Changing the form of the nose through surgery is known as rhinoplasty (RIE-no-plas-tee). The purpose of rhinoplasty may be to alter the nose’s appearance, enhance breathing, or both.
The structure of the nose is composed primarily of cartilage at the bottom and bone at the top. Bone, cartilage, skin, or all three might be changed during rhinoplasty. Discuss the benefits of rhinoplasty and whether it is right for you with your surgeon.
Your surgeon will take into account your other facial characteristics, the skin on your nose, and the changes you want to make while planning a rhinoplasty.
Your nose’s size, shape, or proportions can be altered by rhinoplasty. It might be carried out to fix congenital defects, heal injury-related abnormalities, or ease breathing problems.
Before undergoing Rhinoplasty
You must consult with your surgeon to establish whether rhinoplasty is likely to be successful for you before making an appointment. This gathering often consists of:
If you have a small chin, your surgeon might discuss chin augmentation surgery with you. This is due to the fact that a small chin will give the appearance of a larger nose. In some situations, chin surgery is not necessary, although it could help to better balance the facial profile.
Medicine and Dietary Restrictions
For two weeks before and after surgery, refrain from taking any aspirin- or ibuprofen-containing drugs (Advil, Motrin IB, etc.). These drugs might make bleeding worse. Take just the meds that your surgeon has approved or prescribed. Also, stay away from over-the-counter vitamins and herbal medicines.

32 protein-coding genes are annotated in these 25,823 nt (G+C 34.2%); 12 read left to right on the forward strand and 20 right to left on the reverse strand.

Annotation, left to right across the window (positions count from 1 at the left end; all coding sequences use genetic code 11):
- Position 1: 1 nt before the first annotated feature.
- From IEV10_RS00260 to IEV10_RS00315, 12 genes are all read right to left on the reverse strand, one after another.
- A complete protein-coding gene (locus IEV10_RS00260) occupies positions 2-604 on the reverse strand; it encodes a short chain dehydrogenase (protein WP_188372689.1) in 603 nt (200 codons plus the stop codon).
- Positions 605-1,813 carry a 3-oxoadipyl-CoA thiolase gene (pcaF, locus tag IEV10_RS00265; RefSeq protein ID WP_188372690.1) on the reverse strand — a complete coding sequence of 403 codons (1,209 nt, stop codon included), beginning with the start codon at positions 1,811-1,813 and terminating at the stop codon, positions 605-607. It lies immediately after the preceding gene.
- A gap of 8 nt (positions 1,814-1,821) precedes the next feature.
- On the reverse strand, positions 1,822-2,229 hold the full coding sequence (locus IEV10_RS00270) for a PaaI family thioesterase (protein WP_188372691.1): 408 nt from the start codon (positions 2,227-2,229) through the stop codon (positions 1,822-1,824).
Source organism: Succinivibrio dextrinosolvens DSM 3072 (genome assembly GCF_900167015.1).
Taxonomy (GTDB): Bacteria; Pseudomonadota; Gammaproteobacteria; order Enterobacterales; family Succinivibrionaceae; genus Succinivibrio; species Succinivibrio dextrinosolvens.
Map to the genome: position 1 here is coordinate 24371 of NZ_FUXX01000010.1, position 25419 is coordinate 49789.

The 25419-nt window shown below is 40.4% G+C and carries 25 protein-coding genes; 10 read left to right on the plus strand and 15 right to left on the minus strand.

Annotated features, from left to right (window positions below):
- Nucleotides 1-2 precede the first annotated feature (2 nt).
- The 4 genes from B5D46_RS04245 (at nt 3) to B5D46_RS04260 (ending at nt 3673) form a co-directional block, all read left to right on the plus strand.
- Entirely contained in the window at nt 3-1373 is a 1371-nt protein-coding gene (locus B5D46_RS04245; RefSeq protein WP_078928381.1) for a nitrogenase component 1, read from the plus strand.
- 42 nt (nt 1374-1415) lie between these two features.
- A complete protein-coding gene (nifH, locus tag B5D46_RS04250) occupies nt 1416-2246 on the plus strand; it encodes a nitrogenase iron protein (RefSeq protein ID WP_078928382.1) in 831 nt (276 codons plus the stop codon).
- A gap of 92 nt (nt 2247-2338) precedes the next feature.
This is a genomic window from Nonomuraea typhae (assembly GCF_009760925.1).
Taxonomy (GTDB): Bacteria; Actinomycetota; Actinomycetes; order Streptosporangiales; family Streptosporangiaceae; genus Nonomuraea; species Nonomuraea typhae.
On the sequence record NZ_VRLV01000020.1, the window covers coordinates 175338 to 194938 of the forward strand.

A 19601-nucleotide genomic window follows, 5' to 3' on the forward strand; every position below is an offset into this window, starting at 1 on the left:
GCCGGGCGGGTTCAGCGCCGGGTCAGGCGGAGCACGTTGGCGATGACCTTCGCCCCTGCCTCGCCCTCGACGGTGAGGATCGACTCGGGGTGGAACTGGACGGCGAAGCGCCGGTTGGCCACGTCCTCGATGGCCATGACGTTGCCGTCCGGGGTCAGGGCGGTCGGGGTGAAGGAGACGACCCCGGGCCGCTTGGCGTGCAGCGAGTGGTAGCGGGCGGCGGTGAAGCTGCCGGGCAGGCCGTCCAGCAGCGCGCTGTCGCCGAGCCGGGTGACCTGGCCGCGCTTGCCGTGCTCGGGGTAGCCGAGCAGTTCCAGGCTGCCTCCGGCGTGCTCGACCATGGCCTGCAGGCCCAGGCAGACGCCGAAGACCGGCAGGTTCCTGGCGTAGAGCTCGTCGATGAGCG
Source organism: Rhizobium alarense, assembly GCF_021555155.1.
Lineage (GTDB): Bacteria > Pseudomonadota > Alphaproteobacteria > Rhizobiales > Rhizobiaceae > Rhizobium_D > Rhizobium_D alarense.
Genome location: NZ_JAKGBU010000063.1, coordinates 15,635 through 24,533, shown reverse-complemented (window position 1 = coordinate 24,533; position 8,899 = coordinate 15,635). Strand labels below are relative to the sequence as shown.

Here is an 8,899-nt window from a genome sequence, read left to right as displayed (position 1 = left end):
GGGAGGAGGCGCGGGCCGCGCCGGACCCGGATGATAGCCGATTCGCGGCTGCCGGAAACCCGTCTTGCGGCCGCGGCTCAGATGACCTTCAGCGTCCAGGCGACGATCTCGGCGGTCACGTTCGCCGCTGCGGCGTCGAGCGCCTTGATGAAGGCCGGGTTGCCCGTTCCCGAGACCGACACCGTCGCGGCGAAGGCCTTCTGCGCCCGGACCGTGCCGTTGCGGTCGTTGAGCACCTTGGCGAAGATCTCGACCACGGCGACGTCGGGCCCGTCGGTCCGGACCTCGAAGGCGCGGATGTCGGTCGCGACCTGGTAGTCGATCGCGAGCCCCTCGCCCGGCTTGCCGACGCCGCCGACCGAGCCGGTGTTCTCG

Stop smoking if you do. Smoking hinders the recovery from surgery and increases your risk of developing an infection.
Depending on how complicated your procedure is and what your surgeon chooses, rhinoplasty involves either local anaesthetic with sedation or full anaesthetic. Before having surgery, discuss with your doctor which type of anaesthetic is best for you.
A small external cut (incision) will be made at the base of your nose, in the space between your nostrils, or within your nose for rhinoplasty. The bone and cartilage underneath your skin will probably be readjusted by your surgeon.
Depending on the amount that needs to be taken out or added, the structure of your nose, and the materials that are available, your surgeon can alter the form of your nasal bones or cartilage in a number of ways. The surgeon may utilise cartilage from your ear or from deeper into your nose to make minor adjustments. The surgeon may utilise implants, bone from other parts of your body, or cartilage from your rib for more significant alterations. After making these adjustments, the doctor closes the incisions in your nose and replaces the skin and tissue.
Changes to your nose’s structure, even the ones commonly measured in millimetres, can have a significant impact on how your nose appears. A skilled surgeon can typically provide outcomes that best fits. However, in certain instances, the small adjustments are insufficient, and you and your surgeon can opt to do a second surgery for more adjustments. If so, you will need to wait at least a year before having the follow-up surgery because your nose may change over that time.